The driver who caused a two-vehicle accident on Saturday, June 25 was too drunk to stand up without supporting himself against his own car, according to police. Darien police gave this account of the incident, including accusations not proven in court:
Scott Tracey, then 53, was driving either on the Post Road near Bertucci’s restaurant at 54 Post Road or in the restaurant parking lot (the announcement didn’t specify) and following a vehicle in front of him too closely when his vehicle struck the other one. When the officer who went to the scene asked Tracey for his insurance card, the driver couldn’t find it. Police determined that Tracey’s vehicle registration had been suspended due to lack of insurance. The driver of the other vehicle told the officer that Tracey might be intoxicated “due to his actions after the impact,” according to the announcement, which didn’t provide details about those actions.
Two online “community conversations” for parents, together titled “Current State of Affairs: Institutional Racism & Real Talk,” and sponsored by Darien organizations, will take place next week. Each one for parents of children in different age groups. Each conversation will be hosted on Zoom from 6 to 7:30 p.m. ‚ on June 23, 2020 for parents with children ages birth to 10 and on June 24 for parents of children ages 11 and up. — an announcement from the YWCA of Darien-Norwalk
Rashad Randolph will be a guest speaker, along with Lynn S. Sullivan, M.S. Ed., MA of Diversity Benchmark Consulting. The event is hosted by YWCA Darien/Norwalk in partnership with A Better Chance Darien and Council of Darien School parents.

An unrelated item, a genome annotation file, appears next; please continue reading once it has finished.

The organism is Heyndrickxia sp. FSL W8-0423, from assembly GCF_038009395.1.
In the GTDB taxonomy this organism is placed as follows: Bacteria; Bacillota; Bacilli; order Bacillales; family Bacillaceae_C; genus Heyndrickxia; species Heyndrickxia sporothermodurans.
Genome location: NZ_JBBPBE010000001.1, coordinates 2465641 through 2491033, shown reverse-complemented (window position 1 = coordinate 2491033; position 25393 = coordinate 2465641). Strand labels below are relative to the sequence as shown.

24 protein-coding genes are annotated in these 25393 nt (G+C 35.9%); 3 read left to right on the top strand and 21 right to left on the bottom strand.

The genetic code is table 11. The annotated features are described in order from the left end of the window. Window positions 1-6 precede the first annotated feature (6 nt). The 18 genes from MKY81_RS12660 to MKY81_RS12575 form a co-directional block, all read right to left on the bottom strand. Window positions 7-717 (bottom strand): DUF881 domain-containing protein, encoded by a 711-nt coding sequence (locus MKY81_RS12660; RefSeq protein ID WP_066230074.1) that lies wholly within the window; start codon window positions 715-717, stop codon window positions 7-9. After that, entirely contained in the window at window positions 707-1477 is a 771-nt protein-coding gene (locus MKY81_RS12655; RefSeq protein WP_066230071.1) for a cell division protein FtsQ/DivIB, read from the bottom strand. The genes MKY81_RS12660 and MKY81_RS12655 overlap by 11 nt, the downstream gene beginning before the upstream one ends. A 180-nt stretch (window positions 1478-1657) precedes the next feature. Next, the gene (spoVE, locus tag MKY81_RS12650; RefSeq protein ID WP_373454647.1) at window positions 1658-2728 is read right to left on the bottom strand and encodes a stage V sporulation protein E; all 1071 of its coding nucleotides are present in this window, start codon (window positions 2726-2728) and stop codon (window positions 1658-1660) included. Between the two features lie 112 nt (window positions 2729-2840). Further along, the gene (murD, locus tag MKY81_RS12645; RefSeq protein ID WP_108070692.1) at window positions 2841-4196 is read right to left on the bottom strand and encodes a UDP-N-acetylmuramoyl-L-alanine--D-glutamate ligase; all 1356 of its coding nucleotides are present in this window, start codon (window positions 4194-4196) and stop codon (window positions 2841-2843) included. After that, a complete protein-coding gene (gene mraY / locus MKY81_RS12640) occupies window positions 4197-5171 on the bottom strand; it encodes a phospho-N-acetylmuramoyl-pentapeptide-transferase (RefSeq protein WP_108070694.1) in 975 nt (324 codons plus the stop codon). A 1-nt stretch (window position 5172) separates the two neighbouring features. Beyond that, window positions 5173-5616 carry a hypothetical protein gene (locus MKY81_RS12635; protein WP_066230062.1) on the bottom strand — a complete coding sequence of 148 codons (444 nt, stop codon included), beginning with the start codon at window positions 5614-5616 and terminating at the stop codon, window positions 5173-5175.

Kevin Grant, 29, was arrested April 27 in Norwich on charges of violating the conditions of his release from custody, perhaps because he was in possession of marijuana. Darien police say he went into a rehabilitation program, got out and recently was staying at his former home in Darien. A condition for his staying at home at Shady Lane was that no narcotics were brought in, but on May 26, a complainant told police that when she was cleaning she’d found bags that she suspected had heroin residue in them. Police confirmed that. She also found $750 in forged checks, police said.
Gov. Ned Lamont on Monday announced that he has signed an executive order taking several actions to modernize police strategies and programs in Connecticut amid an ongoing national conversation on accountability and transparency in law enforcement strategies. — an announcement from the Governor’s Office
The governor’s order:
Bans the Connecticut State Police from using chokeholds, strangleholds, arm-bar control holds, lateral vascular neck restraints, carotid restraints, chest compressions, or any other tactics that restrict oxygen or blood flow to the head or neck. Requires the Department of Emergency Services and Public Protection (DESPP) to review the Connecticut State Police Administrative and Operations Manual and update it to include the following requirements and prohibitions:
Require troopers to de-escalate situations, when possible, before using force;
Require troopers to provide a verbal warning, when possible, before using deadly force;
Require troopers to exhaust all other reasonable alternatives before resorting to deadly force;
Require troopers to intervene to stop another law enforcement officer from using excessive force, and to report any such use to a supervisor in writing;
Prohibit troopers from shooting at or into moving vehicles unless the occupants of the vehicle pose a deadly threat by means other than the vehicle;
Include a use-of-force matrix; and
Require troopers to report all uses of force, including drawing a firearm on another civilian. Requires DESPP to appoint and train community trust liaisons in each Connecticut State Police Troop and instruct them to assist those troops in building relationships with residents and community-based organizations, learning from those residents and organizations about how to better serve their communities, and making it easier for those residents and organizations to communicate with the State Police. Prohibits DESPP from purchasing or otherwise acquiring military and military-style equipment from the federal government until further notice.